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Sonic the Hedgehog 2
Directed by Jeff Fowler
Written by Patrick Casey, Josh Miller and John Whittington
Starring James Marsden, Ben Schwartz and Jim Carey
Classification PG; 122 minutes
Opens in theatres April 8
I don’t know about your kids, but mine had been waiting for Sonic the Hedgehog 2 ever since they saw the teaser at the end of the previous film. That was two years ago, pre-pandemic. “Tails!” they had both squealed as we sat through the credits and a two-tailed fox appeared on the screen. As we headed back home, my kids regaled me with the back story of Tails, whose real name apparently is Miles Prower.
I promptly forgot about it all, but my kids didn’t. And so they were thrilled at the prospect of watching the beloved blue hedgehog and the speedy shenanigans he would get up to in the sequel. As were many other kids in the packed cinema hall, attending an advance screening this past weekend. They loved the wisecracking Sonic (Ben Schwartz), who now has a new friend, Tails (Colleen O’Shaughnessey), to lift him out of sticky situations. And he has a new foe, Knuckles (Idris Elba), along with the manic Dr. Robotnik, a.k.a. Eggman (Jim Carey), to contend with, as they all go looking for an emerald with amazing powers – to make thoughts come true. In the wrong hands, the emerald could destroy the world. It’s up to Sonic and his friends to prevent such a catastrophe.
Sonic 2 opens where the previous movie left off. Robotnik is making the most of his time on Mushroom Planet, building elaborate Rube Goldberg machines and concocting mushroom tea. His demeanour might make some adults ponder the benefits of the magical varietals of the fungi, but the younger ones will be tickled to discover Carrey’s trademark elastic-faced acting on full display. A little less than a year into his exile, Dr. Robotnik comes into contact with Knuckles, who’s got an old bone to pick with Sonic.
Meanwhile, Sonic is trying to find his purpose in the not-so-quiet Montana town of Green Hill. Living as the adopted son of Tom Wachowski (James Marsden) and Maddie (Tika Sumpter), Sonic wants to be a hero. He even gives himself a cute superhero name. But as Tom tells him, his moment is yet to come, and he needs to do some growing up in the meantime.
After dispensing this fatherly advice, Tom, along with Maddie, leaves for a wedding in Hawaii – a subplot that doesn’t add much to the story save a few chuckles, mostly thanks to Natasha Rothwell playing Maddie’s sister Rachel with verve. Yes, yes, Shemar Moore is there also, shirtless for a brief spell, true to the characters he usually plays. But honestly, this diversion is a total distraction from the main chase; I found myself suddenly fascinated by Marsden’s and Moore’s rather crinkly-eyed smiles, and remembering that Marsden once starred in 27 Dresses. YouTuber Preston Arsement makes a blink-and-you-miss-it appearance, which my kids were looking out for – since Preston had shown some behind the scenes footage on his YouTube channel. Clever ploy by the filmmakers, but totally irrelevant to the story.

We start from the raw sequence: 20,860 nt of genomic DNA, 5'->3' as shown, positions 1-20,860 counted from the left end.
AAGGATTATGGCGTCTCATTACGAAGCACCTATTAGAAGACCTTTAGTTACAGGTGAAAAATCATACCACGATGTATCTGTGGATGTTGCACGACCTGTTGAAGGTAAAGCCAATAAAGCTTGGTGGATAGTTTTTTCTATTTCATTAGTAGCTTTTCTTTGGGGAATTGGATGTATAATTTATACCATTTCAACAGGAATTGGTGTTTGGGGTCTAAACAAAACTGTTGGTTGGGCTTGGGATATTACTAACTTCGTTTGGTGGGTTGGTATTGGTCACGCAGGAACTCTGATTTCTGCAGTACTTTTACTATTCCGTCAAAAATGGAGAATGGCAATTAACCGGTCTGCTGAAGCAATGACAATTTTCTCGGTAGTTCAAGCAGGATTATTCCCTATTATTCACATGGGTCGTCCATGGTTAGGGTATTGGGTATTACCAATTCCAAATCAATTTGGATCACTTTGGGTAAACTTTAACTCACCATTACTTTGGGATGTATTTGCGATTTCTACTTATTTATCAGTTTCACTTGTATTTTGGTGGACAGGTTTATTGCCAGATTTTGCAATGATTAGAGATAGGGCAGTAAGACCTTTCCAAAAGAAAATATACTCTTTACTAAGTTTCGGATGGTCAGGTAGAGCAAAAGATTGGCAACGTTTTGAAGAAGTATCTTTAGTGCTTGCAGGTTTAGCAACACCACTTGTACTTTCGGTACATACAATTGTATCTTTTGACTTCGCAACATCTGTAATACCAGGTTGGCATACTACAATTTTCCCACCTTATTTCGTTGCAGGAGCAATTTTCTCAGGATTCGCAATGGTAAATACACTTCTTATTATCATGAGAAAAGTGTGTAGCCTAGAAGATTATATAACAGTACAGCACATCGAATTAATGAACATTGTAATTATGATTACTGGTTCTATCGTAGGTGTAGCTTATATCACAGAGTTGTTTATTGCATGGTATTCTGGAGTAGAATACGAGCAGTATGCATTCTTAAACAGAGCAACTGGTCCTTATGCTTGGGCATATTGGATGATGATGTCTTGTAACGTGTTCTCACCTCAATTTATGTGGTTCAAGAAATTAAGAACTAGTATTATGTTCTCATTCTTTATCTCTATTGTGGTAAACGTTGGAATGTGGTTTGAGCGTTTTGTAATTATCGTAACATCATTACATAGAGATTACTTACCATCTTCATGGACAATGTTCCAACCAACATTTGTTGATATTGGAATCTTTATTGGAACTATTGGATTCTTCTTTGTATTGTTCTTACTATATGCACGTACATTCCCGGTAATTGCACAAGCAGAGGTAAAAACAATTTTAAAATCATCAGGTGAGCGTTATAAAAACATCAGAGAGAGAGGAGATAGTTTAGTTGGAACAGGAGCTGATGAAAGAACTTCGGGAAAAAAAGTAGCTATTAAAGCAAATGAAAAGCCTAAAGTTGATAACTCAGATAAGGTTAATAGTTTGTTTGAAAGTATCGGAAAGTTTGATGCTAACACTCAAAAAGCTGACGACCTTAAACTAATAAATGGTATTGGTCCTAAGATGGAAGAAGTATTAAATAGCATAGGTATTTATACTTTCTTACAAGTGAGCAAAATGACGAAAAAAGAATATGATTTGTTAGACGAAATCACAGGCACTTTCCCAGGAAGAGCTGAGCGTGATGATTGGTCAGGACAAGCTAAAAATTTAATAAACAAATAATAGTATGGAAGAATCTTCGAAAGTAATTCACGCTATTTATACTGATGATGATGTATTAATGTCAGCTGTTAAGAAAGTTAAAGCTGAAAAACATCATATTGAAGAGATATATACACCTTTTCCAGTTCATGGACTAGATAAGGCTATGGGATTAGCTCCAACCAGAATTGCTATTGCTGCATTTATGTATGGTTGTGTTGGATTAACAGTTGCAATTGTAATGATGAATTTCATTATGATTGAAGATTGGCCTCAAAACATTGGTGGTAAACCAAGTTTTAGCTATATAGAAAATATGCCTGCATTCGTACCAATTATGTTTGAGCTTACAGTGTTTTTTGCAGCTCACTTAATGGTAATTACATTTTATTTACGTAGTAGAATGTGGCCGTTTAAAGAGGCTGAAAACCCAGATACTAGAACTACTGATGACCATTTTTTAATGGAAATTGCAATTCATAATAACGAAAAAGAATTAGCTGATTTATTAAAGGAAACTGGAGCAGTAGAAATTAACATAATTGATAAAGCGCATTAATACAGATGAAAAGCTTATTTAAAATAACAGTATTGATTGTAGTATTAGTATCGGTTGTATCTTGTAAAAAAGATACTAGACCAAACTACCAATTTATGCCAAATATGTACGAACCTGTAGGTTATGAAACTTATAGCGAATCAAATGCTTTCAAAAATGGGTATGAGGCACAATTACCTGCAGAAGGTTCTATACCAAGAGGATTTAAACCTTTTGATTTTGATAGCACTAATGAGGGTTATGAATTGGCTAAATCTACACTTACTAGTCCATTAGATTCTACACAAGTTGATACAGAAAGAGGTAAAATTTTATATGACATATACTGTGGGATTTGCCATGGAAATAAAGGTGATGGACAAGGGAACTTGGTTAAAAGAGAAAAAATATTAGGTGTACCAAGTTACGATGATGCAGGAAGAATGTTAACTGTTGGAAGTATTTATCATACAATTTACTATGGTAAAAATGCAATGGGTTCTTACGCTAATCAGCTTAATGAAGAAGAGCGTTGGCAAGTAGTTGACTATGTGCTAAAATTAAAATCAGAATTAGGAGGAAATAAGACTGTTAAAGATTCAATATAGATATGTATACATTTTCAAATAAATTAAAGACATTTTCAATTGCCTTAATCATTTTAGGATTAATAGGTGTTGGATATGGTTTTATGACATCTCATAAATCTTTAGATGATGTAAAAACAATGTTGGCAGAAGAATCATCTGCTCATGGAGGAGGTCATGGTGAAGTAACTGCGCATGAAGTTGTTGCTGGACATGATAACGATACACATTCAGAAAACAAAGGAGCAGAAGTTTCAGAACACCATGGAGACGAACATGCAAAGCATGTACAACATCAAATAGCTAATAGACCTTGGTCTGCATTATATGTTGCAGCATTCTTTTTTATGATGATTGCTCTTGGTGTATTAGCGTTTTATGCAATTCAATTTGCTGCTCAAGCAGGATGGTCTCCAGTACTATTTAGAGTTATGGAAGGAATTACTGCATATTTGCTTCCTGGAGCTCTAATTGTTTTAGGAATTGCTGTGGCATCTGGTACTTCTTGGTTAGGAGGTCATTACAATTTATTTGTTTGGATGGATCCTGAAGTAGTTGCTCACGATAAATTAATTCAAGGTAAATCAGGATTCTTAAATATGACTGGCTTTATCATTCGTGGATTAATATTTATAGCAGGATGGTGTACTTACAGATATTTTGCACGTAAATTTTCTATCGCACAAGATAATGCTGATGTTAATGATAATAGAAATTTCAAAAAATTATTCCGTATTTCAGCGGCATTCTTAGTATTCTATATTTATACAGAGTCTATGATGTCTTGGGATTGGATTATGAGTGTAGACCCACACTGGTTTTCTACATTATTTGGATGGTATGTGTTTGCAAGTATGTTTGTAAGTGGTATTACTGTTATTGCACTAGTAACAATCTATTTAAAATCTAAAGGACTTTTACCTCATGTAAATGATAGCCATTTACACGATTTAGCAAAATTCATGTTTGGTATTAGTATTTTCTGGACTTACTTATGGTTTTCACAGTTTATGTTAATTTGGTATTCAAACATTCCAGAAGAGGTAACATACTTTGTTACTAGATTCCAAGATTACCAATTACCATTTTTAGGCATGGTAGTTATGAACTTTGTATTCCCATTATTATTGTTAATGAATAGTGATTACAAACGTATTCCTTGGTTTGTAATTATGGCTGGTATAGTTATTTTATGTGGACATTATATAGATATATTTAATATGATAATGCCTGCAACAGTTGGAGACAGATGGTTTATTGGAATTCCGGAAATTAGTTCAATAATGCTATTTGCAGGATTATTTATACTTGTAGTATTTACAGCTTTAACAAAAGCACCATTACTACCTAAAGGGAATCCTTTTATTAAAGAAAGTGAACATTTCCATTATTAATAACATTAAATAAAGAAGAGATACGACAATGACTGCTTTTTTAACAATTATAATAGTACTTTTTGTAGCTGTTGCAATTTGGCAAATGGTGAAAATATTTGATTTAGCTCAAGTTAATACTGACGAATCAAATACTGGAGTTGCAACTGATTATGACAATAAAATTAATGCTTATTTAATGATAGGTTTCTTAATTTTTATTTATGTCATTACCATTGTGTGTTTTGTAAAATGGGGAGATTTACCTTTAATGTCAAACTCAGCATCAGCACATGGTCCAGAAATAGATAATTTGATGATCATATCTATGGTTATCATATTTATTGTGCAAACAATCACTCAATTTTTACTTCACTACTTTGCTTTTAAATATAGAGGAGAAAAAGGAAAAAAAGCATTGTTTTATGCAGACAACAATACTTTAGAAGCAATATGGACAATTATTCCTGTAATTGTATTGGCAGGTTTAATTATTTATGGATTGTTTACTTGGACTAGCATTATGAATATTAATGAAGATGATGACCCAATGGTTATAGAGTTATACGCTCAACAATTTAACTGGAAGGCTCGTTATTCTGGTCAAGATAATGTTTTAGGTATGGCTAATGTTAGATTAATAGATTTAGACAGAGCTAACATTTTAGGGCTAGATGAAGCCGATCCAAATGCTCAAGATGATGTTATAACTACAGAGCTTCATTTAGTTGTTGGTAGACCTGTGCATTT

Unlike the first movie, where aspects of the video game were more seamlessly integrated into the plot, Sonic 2 relies more on generic themes such as friendship and loyalty, as well as what makes a hero. There are all sorts of ‘90s references – from chase scenes and romcom repartee to hip hop songs – thrown in for the adults, no doubt. The visual effects aspect of the movie largely works – the human co-stars are able to interact for the most part, barring a few awkward moments, with the CGI characters in a believable manner. However, at just over two hours long, the movie does meander.
As long as the Sonic sequels rely on its origins, weaving in aspects of the game into its narrative and keeping pace with the speedy hedgehog, it will appeal to its fan base – young kids and more mature Sega enthusiasts. As you might have guessed, there’s yet another teaser in the credits of Sonic 2. Once again the kids squealed, as did many adult fans in the theatre. And once again, I was regaled with stories of a new character as we made our way out.
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